Components are the building blocks of Angular 2 apps. By default Angular embeds components into the
DOM. When Angular renders your component, the entire contents of your template (string or loaded from the given url) will be placed inside of the component’s selector.
By default there are tow different ways how Angular is injecting the view for a given component.
ViewEncapsulation is responsible for defining how Views will be injected. If you create a component as shown in snippet 1
Angular will use
ViewEncapsulation.None. Which will result in the following
As soon as you change your component definition and provide either inline styles using the
styles property or reference a Stylesheet file using the
styleUrls property, Angular will use
ViewEncapsulation.Emulated which will result in the following
DOM. Let’s review the updated
@Component definition first
Here the simple CSS which we provide at
Those changes will result in the following HTML
_ngcontent-uxg-2 attribute which is automatically added to the template’s root node and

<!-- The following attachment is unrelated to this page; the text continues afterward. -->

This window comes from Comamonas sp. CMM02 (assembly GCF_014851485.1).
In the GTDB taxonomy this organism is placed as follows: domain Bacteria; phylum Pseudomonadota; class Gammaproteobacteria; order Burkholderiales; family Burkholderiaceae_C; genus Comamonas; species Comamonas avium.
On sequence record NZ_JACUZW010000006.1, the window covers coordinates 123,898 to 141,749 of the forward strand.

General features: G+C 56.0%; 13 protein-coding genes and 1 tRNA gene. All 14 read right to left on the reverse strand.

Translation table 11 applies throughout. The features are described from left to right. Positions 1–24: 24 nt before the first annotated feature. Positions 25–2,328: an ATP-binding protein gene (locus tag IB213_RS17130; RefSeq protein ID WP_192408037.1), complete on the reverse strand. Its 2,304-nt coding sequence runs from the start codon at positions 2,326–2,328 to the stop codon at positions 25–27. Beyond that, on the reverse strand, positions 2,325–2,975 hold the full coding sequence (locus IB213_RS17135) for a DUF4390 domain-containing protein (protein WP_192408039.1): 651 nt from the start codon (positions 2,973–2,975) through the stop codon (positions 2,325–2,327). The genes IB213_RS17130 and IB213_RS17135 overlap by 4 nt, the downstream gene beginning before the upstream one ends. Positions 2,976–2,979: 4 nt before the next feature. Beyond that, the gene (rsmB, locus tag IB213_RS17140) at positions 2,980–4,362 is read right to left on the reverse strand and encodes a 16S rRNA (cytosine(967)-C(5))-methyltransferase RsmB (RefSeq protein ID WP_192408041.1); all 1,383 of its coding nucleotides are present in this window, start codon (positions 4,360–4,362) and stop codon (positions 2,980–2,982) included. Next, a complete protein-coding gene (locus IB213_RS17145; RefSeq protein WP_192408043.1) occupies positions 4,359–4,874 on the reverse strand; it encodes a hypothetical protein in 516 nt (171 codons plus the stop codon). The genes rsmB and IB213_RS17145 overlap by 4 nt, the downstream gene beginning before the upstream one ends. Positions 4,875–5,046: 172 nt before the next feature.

_nghost-uxg-2 added to the selector? Why does Angular add such an attribute? Open the inspector and double check the styles you’ve provided.
Angular is adding those classes to enforce CSS styles only for the given component. It is emulating the Shadow DOM. So your CSS will look similar to the following when being rendered
This works fine in most situations. But there are situations where you need more control over your template. Let’s extend our example from above. Let’s say we’re referencing another stylesheet on an application wide level with the following content.
Do every span will be rendered in blue. also our
todo-item-caption our custom stylesheet which is trying to set the color to
purple will be overruled by the
.span class because of the
WebComponents to the rescue
Angular ships with a third mode for
Native mode. Native means nothing more than using standard WebComponents instead of emulating or just injecting the HTML. The native encapsulation mode is easy to activate. Just alter your component definition to match the following
Reload the app and verify the DOM. Now you will see that Angular is using a WebComponent to display the
Using WebComponents you can ensure that your component is rendered as you want and not changed by stylesheets defined on an application wide level.
Here is the entire app published as plunkr where you will find the buy milk caption in purple, feel free to play around.